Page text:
Local Author publishes new book – London’s East End – A Guide for Family and Local Historians
Author: Jonathan Oates
192 PAGES · PAPERBACK
PUBLISHED: MAY 2018
PEN & SWORD FAMILY
Practical, accessible guide to researching East End history
Essential reading for anyone who is keen to gain an insight into East End ancestors
Full details of records researchers can consult – online sites, archives, libraries, books, museums
Includes a section recommending notable East End places to visit
Concise account of the development of the East End and its distinctive communities
The East End is one of the most famous parts of London and it has had its own distinctive identity since the district was of poverty and deprivation, for strong political and social movements, and for the extraordinary mix of immigrants who have shaped its history. Jonathan Oates’s handbook is the ideal guide to its complex, rich and varied story and it is an essential source for anyone who wants visit the area.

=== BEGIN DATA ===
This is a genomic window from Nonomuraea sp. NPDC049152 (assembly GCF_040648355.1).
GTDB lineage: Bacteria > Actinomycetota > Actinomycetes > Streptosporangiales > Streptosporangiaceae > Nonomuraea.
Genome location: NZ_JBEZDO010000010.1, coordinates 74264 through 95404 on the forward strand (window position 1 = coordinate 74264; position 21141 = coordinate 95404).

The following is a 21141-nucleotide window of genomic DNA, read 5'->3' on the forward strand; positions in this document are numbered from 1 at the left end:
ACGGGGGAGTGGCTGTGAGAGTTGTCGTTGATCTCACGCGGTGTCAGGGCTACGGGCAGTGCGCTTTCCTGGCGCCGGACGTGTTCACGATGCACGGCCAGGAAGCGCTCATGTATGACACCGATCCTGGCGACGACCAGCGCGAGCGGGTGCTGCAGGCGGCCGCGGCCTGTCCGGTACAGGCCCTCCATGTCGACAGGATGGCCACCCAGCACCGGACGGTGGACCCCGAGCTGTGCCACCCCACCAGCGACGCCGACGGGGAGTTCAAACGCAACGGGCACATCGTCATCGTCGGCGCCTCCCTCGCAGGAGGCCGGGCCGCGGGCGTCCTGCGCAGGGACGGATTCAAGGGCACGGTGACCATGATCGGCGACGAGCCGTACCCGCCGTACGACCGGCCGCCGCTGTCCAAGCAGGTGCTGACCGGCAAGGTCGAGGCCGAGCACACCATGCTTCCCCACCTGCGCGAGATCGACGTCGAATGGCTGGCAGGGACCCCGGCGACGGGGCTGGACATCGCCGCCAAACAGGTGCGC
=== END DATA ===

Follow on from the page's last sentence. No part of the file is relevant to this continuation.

He outlines in vivid detail the development of the neighbourhoods that constitute the East End. In a series of information- employment – the docks, warehouses, factories, markets and shops. He looks at its historic poverty and describes how it gained a reputation for criminality, partly because of notorious criminals like Jack the Ripper and the Krays. This dark side to the history contrasts with the liveliness of the East End entertainments and the strong social bonds of the immigrants who made their home there – Huguenots, Jews, Bangladeshis and many others.
Throughout the book details are given of the records that researchers can consult in order to delve into the history for themselves – online sites, archives, libraries, books and museums.
About the Author
Buckinghamshire based Dr Jonathan Oates is the Ealing Borough Archivist and Local History Librarian, and he has written and lectured on the Jacobite rebellions and on aspects of the history of London, including its criminal past. He is also well known as an expert on family history and has written several introductory books on the subject including Tracing Your London Ancestors, Tracing Your Ancestors From 1066 to 1837 and Tracing Villains and Their Victims.